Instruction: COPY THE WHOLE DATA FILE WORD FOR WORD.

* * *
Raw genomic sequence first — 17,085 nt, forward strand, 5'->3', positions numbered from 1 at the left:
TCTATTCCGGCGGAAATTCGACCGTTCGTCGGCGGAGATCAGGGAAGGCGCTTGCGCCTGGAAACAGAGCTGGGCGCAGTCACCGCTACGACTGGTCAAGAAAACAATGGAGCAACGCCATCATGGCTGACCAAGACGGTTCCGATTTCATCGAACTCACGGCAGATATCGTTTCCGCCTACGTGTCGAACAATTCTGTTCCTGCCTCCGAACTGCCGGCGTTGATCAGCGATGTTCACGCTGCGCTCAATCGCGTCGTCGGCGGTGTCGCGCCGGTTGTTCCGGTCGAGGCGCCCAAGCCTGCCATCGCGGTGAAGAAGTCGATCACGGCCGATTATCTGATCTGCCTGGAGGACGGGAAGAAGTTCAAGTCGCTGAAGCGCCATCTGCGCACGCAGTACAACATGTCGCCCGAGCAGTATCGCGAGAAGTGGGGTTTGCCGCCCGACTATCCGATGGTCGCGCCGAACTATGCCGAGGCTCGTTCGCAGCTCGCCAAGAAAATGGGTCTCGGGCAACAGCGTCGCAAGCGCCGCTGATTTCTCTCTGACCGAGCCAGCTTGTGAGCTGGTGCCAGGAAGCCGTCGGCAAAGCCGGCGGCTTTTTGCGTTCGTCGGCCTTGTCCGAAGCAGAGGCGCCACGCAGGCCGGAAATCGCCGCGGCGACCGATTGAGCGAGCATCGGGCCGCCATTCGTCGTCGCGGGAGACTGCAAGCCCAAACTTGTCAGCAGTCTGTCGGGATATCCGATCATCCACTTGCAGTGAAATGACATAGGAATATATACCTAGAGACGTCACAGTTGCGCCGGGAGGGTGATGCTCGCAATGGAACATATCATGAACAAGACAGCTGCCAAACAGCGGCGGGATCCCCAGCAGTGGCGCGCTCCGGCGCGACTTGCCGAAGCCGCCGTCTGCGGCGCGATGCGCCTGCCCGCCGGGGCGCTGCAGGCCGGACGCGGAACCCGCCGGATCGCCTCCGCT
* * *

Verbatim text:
Raw genomic sequence first — 17,085 nt, forward strand, 5'->3', positions numbered from 1 at the left:
TCTATTCCGGCGGAAATTCGACCGTTCGTCGGCGGAGATCAGGGAAGGCGCTTGCGCCTGGAAACAGAGCTGGGCGCAGTCACCGCTACGACTGGTCAAGAAAACAATGGAGCAACGCCATCATGGCTGACCAAGACGGTTCCGATTTCATCGAACTCACGGCAGATATCGTTTCCGCCTACGTGTCGAACAATTCTGTTCCTGCCTCCGAACTGCCGGCGTTGATCAGCGATGTTCACGCTGCGCTCAATCGCGTCGTCGGCGGTGTCGCGCCGGTTGTTCCGGTCGAGGCGCCCAAGCCTGCCATCGCGGTGAAGAAGTCGATCACGGCCGATTATCTGATCTGCCTGGAGGACGGGAAGAAGTTCAAGTCGCTGAAGCGCCATCTGCGCACGCAGTACAACATGTCGCCCGAGCAGTATCGCGAGAAGTGGGGTTTGCCGCCCGACTATCCGATGGTCGCGCCGAACTATGCCGAGGCTCGTTCGCAGCTCGCCAAGAAAATGGGTCTCGGGCAACAGCGTCGCAAGCGCCGCTGATTTCTCTCTGACCGAGCCAGCTTGTGAGCTGGTGCCAGGAAGCCGTCGGCAAAGCCGGCGGCTTTTTGCGTTCGTCGGCCTTGTCCGAAGCAGAGGCGCCACGCAGGCCGGAAATCGCCGCGGCGACCGATTGAGCGAGCATCGGGCCGCCATTCGTCGTCGCGGGAGACTGCAAGCCCAAACTTGTCAGCAGTCTGTCGGGATATCCGATCATCCACTTGCAGTGAAATGACATAGGAATATATACCTAGAGACGTCACAGTTGCGCCGGGAGGGTGATGCTCGCAATGGAACATATCATGAACAAGACAGCTGCCAAACAGCGGCGGGATCCCCAGCAGTGGCGCGCTCCGGCGCGACTTGCCGAAGCCGCCGTCTGCGGCGCGATGCGCCTGCCCGCCGGGGCGCTGCAGGCCGGACGCGGAACCCGCCGGATCGCCTCCGCT